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Using Terraform to Build an etcd2 Cluster on OpenStack

In this post I’ll build on my earlier introduction to Terraform to show a practical example of using Terraform to build a CoreOS-based etcd2 cluster on OpenStack. This information is based upon a demo that I created for a session at the Austin OpenStack Summit in late April, so all the files I reference in this post are available in the GitHub repo for that session.

You may recall that Terraform is a platform-independent orchestration tool that allows you to create configurations (in either Terraform format or JSON format) specifying resources to be created/modified/deleted. This allows users to take an “infrastructure as code” approach where infrastructure configuration can be declaratively defined and managed via well-known version control mechanisms. In my previous post, I used JSON for the Terraform configurations; in this post, I’ll use the “standard” Terraform format.

As in the intro to Terraform post, I’ll use three different files:

  • The file, which contains variables we’ll reference later
  • The file, which has the actual resource definitions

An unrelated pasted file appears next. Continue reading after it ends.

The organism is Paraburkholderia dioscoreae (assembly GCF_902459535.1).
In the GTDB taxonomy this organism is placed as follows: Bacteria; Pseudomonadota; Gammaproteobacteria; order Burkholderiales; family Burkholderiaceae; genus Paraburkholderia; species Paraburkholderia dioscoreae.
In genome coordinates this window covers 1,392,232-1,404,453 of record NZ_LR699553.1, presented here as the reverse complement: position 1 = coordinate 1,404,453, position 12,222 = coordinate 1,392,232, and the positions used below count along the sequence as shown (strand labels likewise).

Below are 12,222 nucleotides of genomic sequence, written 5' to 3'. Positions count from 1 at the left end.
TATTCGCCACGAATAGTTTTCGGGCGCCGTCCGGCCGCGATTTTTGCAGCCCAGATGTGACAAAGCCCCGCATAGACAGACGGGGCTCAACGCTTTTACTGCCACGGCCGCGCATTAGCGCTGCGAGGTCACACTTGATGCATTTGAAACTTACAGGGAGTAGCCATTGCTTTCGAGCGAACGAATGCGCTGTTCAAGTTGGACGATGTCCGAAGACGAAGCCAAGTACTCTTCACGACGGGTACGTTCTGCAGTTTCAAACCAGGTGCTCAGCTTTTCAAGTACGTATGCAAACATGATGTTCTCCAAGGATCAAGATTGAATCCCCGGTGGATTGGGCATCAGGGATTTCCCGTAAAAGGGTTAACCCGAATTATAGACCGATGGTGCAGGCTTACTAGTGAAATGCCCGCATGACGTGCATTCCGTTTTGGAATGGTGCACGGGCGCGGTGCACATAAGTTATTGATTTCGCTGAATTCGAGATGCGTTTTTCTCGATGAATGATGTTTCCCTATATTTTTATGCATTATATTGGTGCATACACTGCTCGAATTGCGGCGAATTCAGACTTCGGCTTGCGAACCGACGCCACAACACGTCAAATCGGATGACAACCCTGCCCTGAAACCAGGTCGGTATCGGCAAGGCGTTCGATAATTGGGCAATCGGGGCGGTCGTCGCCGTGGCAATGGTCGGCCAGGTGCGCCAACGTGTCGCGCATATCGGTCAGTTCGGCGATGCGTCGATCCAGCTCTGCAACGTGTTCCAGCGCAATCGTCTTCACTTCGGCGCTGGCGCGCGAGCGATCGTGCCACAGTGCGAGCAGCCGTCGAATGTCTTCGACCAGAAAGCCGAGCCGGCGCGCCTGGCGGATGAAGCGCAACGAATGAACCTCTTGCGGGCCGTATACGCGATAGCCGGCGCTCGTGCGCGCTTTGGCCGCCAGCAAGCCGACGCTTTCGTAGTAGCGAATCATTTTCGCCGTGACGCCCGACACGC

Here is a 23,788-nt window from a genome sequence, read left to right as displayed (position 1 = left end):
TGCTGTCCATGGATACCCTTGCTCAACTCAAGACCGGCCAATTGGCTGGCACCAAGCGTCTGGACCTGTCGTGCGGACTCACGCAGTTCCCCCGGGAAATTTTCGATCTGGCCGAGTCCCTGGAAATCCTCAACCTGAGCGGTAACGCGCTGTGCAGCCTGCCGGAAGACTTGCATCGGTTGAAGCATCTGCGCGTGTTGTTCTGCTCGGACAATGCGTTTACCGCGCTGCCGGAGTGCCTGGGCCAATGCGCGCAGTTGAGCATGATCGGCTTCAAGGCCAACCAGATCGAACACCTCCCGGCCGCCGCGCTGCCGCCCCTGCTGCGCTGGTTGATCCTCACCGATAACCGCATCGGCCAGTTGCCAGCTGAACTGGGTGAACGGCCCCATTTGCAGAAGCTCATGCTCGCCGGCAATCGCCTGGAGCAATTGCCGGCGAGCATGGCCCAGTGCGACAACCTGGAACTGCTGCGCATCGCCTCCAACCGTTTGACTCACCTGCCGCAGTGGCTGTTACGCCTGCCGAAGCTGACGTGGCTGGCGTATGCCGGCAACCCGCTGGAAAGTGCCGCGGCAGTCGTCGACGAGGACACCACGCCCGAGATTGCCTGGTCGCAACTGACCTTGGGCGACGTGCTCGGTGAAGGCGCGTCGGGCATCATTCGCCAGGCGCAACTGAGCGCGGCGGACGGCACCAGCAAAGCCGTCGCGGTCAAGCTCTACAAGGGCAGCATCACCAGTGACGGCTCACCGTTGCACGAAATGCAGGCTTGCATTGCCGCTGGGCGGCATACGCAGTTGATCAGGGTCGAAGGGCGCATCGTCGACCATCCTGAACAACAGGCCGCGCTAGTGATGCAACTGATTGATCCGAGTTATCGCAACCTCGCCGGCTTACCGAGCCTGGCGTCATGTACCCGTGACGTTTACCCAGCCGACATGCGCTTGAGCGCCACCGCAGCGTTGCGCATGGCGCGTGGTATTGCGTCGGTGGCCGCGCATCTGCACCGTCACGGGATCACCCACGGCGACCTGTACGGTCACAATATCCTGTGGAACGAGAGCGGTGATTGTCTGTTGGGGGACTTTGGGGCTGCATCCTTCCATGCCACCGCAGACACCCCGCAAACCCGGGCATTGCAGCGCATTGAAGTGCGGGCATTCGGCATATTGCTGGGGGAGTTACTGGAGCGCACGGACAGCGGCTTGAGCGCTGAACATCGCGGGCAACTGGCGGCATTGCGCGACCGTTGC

• The file, which will provide some feedback to the user on the resources being created by Terraform (in this case, IP addresses)

Note that there’s no provider configuration here; instead, it relies on the use of the appropriate OpenStack environment variables (OS_PASSWORD, OS_AUTH_URL, etc.) for connecting to OpenStack.

First up is the file. I won’t post the full file here (go see the GitHub repo for the full file), but here’s a snippet:

# Image ID for CoreOS Stable 899.13.0 image
variable "image" {
    default = "6ebd5b1e-f5d5-4bf7-9ca8-713a2696307f"

In this particular snippet, I’m defining a variable that specifies the image ID for the CoreOS Stable 899.13.0 image in my OpenStack cloud. Also found in the file but not shown here are definitions for the flavor the instances should use, the external gateway to which a newly-created router should be connected, the floating IP pool from which floating IP addresses should be allocated, and the SSH key pair that should be injected into new instances.

All these values are referenced by, which is the core part of the Terraform configuration. In, the following parts of OpenStack infrastructure are defined:

  • A new tenant network, along with a corresponding subnet
  • A new tenant logical router, connected to the new tenant network and an external provider network
  • Floating IP addresses for each of the five instances to be launched
  • Five instances based on the CoreOS image, as defined in

The contents of are pretty self-explanatory. For example, here’s a snippet that attaches a tenant logical router to the newly-created subnet and an external provider network:

# Attach Swarm router to new Swarm network created earlier
resource "openstack_networking_router_interface_v2" "swarm-rtr-if" {
    router_id = "${}"
    subnet_id = "${}"

Not shown here but also included in and referenced here are the tenant logical router itself (as referenced by and the subnet associated with the new tenant network (referenced by